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andyb

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About andyb

  • Rank
    Senior Crew Member
  • Birthday 05/12/1950

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  • Location
    KSUS
  • Gender
    Male

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  1. Andy, we had lunch last summer if you recall.  I am Duane Jefts. I am bringing my cessna 172 to St Louis for the summer, May to Sept.  I have called the airport authority at KSUS but they want to rent a hangar with a 12 month contract. 

    Do you know of anyone with Hangar space for rent at KSUS or other STL airport area? I have called Creve Couer and Smartt field without any luck.

    Thanks for your time.

    1. Show previous comments  1 more
    2. Duane Jefts

      Duane Jefts

      Thanks Andy. Will check with Millionaire again.  They never did call back after I left a message so I assumed they did not have any availability.

      There is a possibility that one of the for sale hangars would be willing to rent for the summer.  I will pursue that after I get there.  I have a plan as Creve Couer has "covered" parking available for a short time solution.

      Looking forward to having a plane in the mid west this summer.

      Thanks for your info.

       

      Duane

    3. andyb

      andyb

      If you'd like me to get the phone numbers of the hangars that are for sale, I'm happy to get that for you.  Just let me know if you need that.

      Andy

    4. Duane Jefts

      Duane Jefts

      Only if it is convenient.  It might be helpful.  Thanks for offering.

  2. andyb

    Registering 406 ELT

    My 2012 CTLSi has a Kannad 406 AF-Compact 406 ELT. I'm trying (belatedly) to register it with NOAA. The Cospas Sarsat number on the side is an entirely different format than NOAA uses. Any thoughts on how to do the US registration? Thanks, Andy
  3. andyb

    BSR chute repack

    I recently hade it done, and have some information that I think might help you. I can be reached at 314 409-8932. BTW, my daughter did her student teaching in Loveland (Mason Schold) when she went to Miami of Ohio. Great community. Andy Bresler
  4. A few weeks ago, after a month without flying, I had a flat tire. A local A&P, who I have known for years and is very good, replaced the tube. I examined the old tube and there was a slice about 1/8" under the valve stem. I assumed this caused the flat. Since the tube was replaced, I have noticed both a vibration at speeds above about 40kts when taking off and landing, as well as a gradual loss of tire pressure. It loses 5-10 pounds over a 2-5 day period, and seems to stabilize around 24 psi. I'm now wondering whether whatever is causing the gradual leak has continued, and perhaps whether the cut under the valve stem was symptomatic of the original loss of tire pressure, rather than the cause. Before I go back to the A&P, I wanted go see if anyone has any ideas about how to address this. He doesn't routinely work on CT's, so there may be some plane-specific things he's not aware of. Thanks much! Andy
  5. andyb

    Upgrading radio to a Navcom

    I've had an instrument rating for about 18 years, which I got long before owning my CTLSi. My plane does have the Garmin SL30, and the other pilot that I frequently fly with and I do often fly approaches in VMC. I wouldn't see any issues using this configuration for getting experience in flying ILS, localizer, and VOR approaches. While mostly a thing of the past, you could essentially do NDB approaches as well. I don't believe there's anything that would prohibit your getting your instrument rating with just this equipment doing just these approaches. That said, in the real world of instrument flying, my experience is that GPS approaches are a very prominent part of what you'd actually use, so while you'd be legal, you'll miss a critical part of what in my opinion you'd want to know and be proficient at. I wouldn't fly in IMC without access to GPS approaches, for a multitude of reasons. I think that the CTLS can be configured with a Garmin 430...I saw that once advertised on the Flightdesign web site. If that can be done, I think you'll have a great configuration to do a broader span of instrument training. If you do go with the Garmin SL30, I've got some experience working out some of the things that I found a bit clunky at first. I'm happy to go over all that with you, to spare you the time it took me to learn about it. Either way, go for your instrument rating! It will make you a better, safer pilot. Andy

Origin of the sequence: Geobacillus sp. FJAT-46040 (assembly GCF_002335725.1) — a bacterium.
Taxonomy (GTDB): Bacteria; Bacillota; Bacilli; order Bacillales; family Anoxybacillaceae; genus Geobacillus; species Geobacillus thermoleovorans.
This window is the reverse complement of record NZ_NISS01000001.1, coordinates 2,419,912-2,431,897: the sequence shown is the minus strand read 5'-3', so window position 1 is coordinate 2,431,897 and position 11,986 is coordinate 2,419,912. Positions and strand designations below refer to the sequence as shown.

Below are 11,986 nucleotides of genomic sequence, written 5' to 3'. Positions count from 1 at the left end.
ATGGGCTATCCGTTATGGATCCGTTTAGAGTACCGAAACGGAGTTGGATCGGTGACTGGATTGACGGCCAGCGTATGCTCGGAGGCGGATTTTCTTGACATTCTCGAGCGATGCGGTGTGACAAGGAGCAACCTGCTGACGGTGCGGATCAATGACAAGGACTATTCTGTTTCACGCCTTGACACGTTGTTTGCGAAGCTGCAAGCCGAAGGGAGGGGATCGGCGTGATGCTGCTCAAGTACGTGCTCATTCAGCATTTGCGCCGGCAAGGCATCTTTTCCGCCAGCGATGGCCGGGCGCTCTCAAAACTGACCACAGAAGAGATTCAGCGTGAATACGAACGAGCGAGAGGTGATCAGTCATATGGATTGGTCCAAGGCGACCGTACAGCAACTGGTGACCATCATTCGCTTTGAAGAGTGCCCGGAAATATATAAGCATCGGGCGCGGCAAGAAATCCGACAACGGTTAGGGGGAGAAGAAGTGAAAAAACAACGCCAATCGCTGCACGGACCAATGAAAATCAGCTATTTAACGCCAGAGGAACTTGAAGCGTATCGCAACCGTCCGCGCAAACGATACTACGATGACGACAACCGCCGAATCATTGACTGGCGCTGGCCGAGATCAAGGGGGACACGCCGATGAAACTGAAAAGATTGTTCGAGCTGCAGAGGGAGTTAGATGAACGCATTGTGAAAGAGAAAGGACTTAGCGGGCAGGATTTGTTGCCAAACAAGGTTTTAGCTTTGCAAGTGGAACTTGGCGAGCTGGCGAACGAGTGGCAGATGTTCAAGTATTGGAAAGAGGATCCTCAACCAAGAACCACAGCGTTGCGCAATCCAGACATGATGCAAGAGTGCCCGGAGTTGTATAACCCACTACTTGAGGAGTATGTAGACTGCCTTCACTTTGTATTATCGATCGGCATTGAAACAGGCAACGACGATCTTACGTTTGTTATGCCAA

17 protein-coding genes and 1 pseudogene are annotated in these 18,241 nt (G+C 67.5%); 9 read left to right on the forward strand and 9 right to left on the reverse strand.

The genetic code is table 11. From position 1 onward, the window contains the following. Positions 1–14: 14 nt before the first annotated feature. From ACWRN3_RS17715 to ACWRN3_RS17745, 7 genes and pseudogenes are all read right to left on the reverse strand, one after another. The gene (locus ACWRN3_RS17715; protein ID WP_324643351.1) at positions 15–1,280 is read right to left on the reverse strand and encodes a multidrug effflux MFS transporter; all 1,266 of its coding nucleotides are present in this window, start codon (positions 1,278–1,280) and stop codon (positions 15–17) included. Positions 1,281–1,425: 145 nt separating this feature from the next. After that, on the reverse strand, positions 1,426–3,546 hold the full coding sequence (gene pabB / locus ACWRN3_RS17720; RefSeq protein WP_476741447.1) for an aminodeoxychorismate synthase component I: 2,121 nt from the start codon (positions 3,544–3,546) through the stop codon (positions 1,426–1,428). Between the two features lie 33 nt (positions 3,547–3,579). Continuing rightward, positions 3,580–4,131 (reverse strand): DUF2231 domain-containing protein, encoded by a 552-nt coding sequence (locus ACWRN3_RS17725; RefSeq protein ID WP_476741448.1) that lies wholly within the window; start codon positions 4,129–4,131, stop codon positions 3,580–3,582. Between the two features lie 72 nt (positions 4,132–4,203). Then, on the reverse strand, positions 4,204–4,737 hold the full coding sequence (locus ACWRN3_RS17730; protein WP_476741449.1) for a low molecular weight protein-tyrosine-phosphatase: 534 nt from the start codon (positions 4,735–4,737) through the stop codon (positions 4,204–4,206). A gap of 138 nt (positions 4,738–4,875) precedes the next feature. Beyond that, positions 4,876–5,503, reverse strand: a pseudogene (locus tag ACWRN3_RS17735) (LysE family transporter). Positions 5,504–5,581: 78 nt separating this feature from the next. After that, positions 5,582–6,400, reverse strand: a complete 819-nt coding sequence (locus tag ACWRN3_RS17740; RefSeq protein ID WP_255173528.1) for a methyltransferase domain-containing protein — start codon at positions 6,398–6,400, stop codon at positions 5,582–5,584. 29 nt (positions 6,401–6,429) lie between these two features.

6. andyb

    No Cabin Heat-SOLVED!

    As far as covering up the openings between the back of the seats (CTLS) and the baggage areas, any ideas what to use? I'm a little skittish using foam board, as I wonder whether it's a hazard in the event of a fire. Light metal could have its own issues. Appreciate any advice. Andy
  7. andyb

    Awesome new seat in my CTLSi

    My CTLSi true airspeed in cruise (according to Dynon) is consistently around 118-120, whether in St. Louis summer or winter. Typically fly4,500-7,500 feet. Importantly, I throttle back to about 5450 RPM. Andy
  8. I think that slips in the pattern, even in turns, are doable, although disarming for passengers. The absolute key is to avoid a skid, especially on base-to-final turns. That's how the spins typically occur. The thing to remember is not to pull back on the stick during the turn, and if you're uncoordinated, to be slipping (rudder opposite to the stick) rather than skidding (excess rudder in the same direction of the stick.) Andy
  9. andyb

    Tell me about Decalin

    If, for example, the tanks have 10 gallons of mogas, and I add 5 gallons of 100LL avgas, would I still be able to add Decalin to mitigate the impact of the 5 gallons of 100LL in the mix? How much Decalin would I put in? Thanks, Andy
  10. I can't comment on the specifics of the NDH issue referenced in this thread, of course. I did purchase my CTLSi from the Gutmanns (Airtime Aviation) three years ago, and everything they represented to me proved accurate. My overall experience was very good, and everything went smoothly. Andy
  11. andyb

    Exhaust Departed in Flight